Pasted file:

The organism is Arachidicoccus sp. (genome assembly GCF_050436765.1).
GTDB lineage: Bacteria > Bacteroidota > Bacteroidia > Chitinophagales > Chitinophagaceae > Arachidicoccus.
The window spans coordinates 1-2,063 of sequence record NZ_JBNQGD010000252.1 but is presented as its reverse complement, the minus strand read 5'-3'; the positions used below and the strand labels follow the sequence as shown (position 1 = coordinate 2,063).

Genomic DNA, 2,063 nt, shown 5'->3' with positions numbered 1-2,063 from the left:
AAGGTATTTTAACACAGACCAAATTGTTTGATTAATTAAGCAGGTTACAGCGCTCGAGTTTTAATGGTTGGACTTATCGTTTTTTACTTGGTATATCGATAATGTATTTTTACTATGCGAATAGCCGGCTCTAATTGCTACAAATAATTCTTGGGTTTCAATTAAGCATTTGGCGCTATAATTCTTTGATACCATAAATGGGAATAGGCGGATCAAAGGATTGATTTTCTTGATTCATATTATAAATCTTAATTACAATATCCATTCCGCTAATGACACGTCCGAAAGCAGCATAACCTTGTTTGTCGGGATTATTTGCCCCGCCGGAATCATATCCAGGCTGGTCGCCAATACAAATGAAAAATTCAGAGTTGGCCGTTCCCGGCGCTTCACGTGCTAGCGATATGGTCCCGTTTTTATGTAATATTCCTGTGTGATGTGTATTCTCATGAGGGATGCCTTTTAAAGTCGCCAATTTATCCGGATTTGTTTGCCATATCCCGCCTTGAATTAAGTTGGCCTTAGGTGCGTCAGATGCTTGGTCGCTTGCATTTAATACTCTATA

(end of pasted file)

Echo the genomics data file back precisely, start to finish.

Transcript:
The organism is Arachidicoccus sp. (genome assembly GCF_050436765.1).
GTDB lineage: Bacteria > Bacteroidota > Bacteroidia > Chitinophagales > Chitinophagaceae > Arachidicoccus.
The window spans coordinates 1-2,063 of sequence record NZ_JBNQGD010000252.1 but is presented as its reverse complement, the minus strand read 5'-3'; the positions used below and the strand labels follow the sequence as shown (position 1 = coordinate 2,063).

Genomic DNA, 2,063 nt, shown 5'->3' with positions numbered 1-2,063 from the left:
AAGGTATTTTAACACAGACCAAATTGTTTGATTAATTAAGCAGGTTACAGCGCTCGAGTTTTAATGGTTGGACTTATCGTTTTTTACTTGGTATATCGATAATGTATTTTTACTATGCGAATAGCCGGCTCTAATTGCTACAAATAATTCTTGGGTTTCAATTAAGCATTTGGCGCTATAATTCTTTGATACCATAAATGGGAATAGGCGGATCAAAGGATTGATTTTCTTGATTCATATTATAAATCTTAATTACAATATCCATTCCGCTAATGACACGTCCGAAAGCAGCATAACCTTGTTTGTCGGGATTATTTGCCCCGCCGGAATCATATCCAGGCTGGTCGCCAATACAAATGAAAAATTCAGAGTTGGCCGTTCCCGGCGCTTCACGTGCTAGCGATATGGTCCCGTTTTTATGTAATATTCCTGTGTGATGTGTATTCTCATGAGGGATGCCTTTTAAAGTCGCCAATTTATCCGGATTTGTTTGCCATATCCCGCCTTGAATTAAGTTGGCCTTAGGTGCGTCAGATGCTTGGTCGCTTGCATTTAATACTCTATA